It's like a convention of great actors from great TV shows. The roster of regular and guest stars this season includes alumni from "Deadwood," "The Shield," "Dexter," "Lost," "The Walking Dead," and "24." And this season already is serving up an ending that's as tense and as clever as last season's showdown with Mags - and it comes at the end of a regular episode, proving - almost boasting - that "Justified," when shooting to entertain its audience, has ammo to spare.
The writing, the acting, the directing - everything on "Justified" justified its place on my 2011 top 10 list. At the end of 2012, I already suspect it'll be there again.
A show that premieres tonight, though, I'm not yet sure about. It's "Alcatraz," the new Fox series from J.J. Abrams of "Lost" and "Alias" fame and its first episode is very mysterious, very intriguing and could go just about anywhere. It's one of those shows that will take at least one more episode to ascertain how good and how coherent it really is.
It wants to be another "Lost" and employs multiple timelines and hard to read characters while setting up its novel premise. It's set at Alcatraz, both in the present day and back in the 1960s when the infamous island prison was emptied and closed down. Except in this story, that's not what may have happened at all. And, eventually, an expert on the history of Alcatraz is pulled into a police investigation to connect the present with the past.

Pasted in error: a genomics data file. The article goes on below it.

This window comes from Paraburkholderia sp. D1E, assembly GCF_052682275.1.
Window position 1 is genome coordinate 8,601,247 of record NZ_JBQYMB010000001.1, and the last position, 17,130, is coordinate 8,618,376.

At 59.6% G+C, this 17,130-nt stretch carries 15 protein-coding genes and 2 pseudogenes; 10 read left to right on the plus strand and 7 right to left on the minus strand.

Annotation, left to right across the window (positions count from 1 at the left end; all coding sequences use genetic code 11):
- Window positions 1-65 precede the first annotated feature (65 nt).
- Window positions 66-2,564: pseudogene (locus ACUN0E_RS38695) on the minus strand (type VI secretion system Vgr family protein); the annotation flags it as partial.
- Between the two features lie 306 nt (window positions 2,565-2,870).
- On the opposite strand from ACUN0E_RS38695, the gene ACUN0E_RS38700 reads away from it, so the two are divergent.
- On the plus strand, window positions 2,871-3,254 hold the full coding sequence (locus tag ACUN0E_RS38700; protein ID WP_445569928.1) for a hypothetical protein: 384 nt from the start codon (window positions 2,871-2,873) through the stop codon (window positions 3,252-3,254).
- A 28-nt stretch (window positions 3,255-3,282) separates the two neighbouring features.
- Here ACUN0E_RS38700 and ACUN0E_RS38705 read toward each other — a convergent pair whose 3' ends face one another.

While trying to solve one mystery, he stumbles upon another. The key weapon here is that the expert in question is played by Jorge Garcia, arguably the most universally loved character from "Lost." He played Hurley. And here, his character is a lot smarter, but he's just as casually charming as he tries to figure out what's going on around him.
Here, he's talking to a dedicated San Francisco police officer played by Sarah Jones, and enlisting her in what soon becomes his investigation.
(SOUNDBITE OF TELEVISION SERIES, "ALCATRAZ")
SARAH JONES: (as Rebecca Madsen) You're the expert. What do you think happened?
JORGE GARCIA: (as Diego Soto) I don't know. The last time on the island, I stumbled across a room that was full of files and boxes and all sorts of stuff I wasn't supposed to see.
JONES: (as Rebecca Madsen) Pier 33, first boat out?
GARCIA: (as Diego Soto) I'll bring the coffee.
BIANCULLI: In its premiere, "Alcatraz" leads us down lots of hidden passages, some literal, others figurative. The less said about them, the better, because the enjoyment here is in the way this particular TV tale unravels. The problem is it's hardly begun to unravel by the end of episode one, so I really, really need to see more.
But I love the premise, the setting and the costars, who include old pros, Robert Forster and Sam Neill. Oh, and the last time I really, really wanted to see more of a J.J. Abrams series before committing to it fully, that was with the premiere of "Lost" which, starting with episode two, hooked me for good.
So while I may not be completely hooked by "Alcatraz" at this point, I'm definitely on the line. And I hope the show, in the coming weeks, reels me in.
DAVIES: David Bianculli is founder and editor of the website, TV Worth Watching, and teaches TV and film history at Rowan University in New Jersey.
NPR transcripts are created on a rush deadline by Verb8tm, Inc., an NPR contractor, and produced using a proprietary transcription process developed with NPR. This text may not be in its final form and may be updated or revised in the future. Accuracy and availability may vary. The authoritative record of NPR’s programming is the audio record.